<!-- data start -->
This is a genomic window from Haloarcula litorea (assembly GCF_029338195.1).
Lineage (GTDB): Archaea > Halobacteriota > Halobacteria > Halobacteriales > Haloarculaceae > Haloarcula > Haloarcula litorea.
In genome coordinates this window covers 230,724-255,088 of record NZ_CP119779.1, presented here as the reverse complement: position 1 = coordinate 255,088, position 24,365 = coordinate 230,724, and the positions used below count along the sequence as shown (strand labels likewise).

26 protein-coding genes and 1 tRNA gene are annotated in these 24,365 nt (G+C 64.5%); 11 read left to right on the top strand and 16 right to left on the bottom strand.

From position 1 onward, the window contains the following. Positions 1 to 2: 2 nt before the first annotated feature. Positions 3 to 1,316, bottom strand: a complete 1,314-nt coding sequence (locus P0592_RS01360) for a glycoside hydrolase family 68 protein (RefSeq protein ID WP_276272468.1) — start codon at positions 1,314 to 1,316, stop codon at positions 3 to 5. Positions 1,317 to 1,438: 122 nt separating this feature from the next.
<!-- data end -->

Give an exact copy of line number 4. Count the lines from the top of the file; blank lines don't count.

26 protein-coding genes and 1 tRNA gene are annotated in these 24,365 nt (G+C 64.5%); 11 read left to right on the top strand and 16 right to left on the bottom strand.